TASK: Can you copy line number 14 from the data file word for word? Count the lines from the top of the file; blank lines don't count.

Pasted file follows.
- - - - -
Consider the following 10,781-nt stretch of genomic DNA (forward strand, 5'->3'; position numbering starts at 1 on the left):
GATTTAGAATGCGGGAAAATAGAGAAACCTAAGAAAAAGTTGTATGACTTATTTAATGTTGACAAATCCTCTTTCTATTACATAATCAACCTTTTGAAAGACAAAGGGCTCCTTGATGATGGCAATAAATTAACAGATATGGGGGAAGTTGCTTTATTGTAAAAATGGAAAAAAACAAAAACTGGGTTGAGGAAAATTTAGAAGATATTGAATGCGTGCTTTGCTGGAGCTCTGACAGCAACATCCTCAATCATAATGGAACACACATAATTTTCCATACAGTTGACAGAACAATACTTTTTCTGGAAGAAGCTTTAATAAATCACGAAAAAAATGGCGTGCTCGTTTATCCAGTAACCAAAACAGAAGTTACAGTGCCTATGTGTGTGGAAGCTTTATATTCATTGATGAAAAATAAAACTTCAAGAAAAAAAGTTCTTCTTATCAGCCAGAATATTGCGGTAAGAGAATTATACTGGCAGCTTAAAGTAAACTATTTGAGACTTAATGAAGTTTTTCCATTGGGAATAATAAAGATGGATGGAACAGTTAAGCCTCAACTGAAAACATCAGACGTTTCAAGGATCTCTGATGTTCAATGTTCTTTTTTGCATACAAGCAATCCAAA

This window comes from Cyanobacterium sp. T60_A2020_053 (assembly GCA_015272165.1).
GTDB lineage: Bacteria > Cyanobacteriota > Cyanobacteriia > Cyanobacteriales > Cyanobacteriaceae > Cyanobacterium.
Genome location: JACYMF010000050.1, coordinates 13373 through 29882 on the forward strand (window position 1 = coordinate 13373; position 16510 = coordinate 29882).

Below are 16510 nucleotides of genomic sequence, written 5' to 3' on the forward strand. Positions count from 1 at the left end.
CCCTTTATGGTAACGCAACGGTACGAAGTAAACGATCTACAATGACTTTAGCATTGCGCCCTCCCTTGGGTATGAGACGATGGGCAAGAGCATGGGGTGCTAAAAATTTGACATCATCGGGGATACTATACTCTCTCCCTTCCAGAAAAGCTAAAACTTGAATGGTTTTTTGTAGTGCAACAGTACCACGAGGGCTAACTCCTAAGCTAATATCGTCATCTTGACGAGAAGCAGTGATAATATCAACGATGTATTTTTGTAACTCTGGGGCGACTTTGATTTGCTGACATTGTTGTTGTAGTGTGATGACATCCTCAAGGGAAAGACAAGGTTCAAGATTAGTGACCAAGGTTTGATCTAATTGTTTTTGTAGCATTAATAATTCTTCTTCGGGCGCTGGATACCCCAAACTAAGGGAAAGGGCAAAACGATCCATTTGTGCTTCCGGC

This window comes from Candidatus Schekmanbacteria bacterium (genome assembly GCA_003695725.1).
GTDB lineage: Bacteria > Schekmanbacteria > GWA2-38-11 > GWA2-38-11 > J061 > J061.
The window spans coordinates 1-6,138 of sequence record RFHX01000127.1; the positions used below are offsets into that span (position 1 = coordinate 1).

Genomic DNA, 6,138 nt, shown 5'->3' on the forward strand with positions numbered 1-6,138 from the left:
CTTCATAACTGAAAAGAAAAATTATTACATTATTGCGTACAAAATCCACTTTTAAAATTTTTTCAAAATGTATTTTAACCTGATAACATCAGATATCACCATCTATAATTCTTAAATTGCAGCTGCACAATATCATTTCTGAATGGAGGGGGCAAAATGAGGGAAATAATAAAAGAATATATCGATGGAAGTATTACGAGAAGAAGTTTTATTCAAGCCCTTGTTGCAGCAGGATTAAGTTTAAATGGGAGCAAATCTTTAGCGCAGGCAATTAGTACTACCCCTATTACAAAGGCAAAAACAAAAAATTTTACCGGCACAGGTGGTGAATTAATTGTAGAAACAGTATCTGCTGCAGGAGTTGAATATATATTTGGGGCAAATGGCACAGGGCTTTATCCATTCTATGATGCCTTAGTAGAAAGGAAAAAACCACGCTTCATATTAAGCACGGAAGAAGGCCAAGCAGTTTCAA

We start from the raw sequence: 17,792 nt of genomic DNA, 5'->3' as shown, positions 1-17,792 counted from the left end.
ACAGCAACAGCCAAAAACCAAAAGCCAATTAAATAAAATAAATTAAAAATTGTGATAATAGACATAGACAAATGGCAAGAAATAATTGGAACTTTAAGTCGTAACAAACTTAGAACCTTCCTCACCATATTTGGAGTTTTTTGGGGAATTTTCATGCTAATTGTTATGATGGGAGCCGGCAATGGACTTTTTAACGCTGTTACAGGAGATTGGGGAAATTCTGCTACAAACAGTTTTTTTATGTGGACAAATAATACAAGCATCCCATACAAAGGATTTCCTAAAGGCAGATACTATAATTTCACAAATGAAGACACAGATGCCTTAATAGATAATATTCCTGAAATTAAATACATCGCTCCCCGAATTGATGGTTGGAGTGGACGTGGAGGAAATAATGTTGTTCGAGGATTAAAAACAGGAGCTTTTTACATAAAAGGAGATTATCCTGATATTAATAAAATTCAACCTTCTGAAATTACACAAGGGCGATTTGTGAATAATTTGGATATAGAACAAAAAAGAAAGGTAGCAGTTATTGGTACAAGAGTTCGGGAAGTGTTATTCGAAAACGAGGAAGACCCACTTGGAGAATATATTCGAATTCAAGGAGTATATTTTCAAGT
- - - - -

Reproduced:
ACAGCAACAGCCAAAAACCAAAAGCCAATTAAATAAAATAAATTAAAAATTGTGATAATAGACATAGACAAATGGCAAGAAATAATTGGAACTTTAAGTCGTAACAAACTTAGAACCTTCCTCACCATATTTGGAGTTTTTTGGGGAATTTTCATGCTAATTGTTATGATGGGAGCCGGCAATGGACTTTTTAACGCTGTTACAGGAGATTGGGGAAATTCTGCTACAAACAGTTTTTTTATGTGGACAAATAATACAAGCATCCCATACAAAGGATTTCCTAAAGGCAGATACTATAATTTCACAAATGAAGACACAGATGCCTTAATAGATAATATTCCTGAAATTAAATACATCGCTCCCCGAATTGATGGTTGGAGTGGACGTGGAGGAAATAATGTTGTTCGAGGATTAAAAACAGGAGCTTTTTACATAAAAGGAGATTATCCTGATATTAATAAAATTCAACCTTCTGAAATTACACAAGGGCGATTTGTGAATAATTTGGATATAGAACAAAAAAGAAAGGTAGCAGTTATTGGTACAAGAGTTCGGGAAGTGTTATTCGAAAACGAGGAAGACCCACTTGGAGAATATATTCGAATTCAAGGAGTATATTTTCAAGT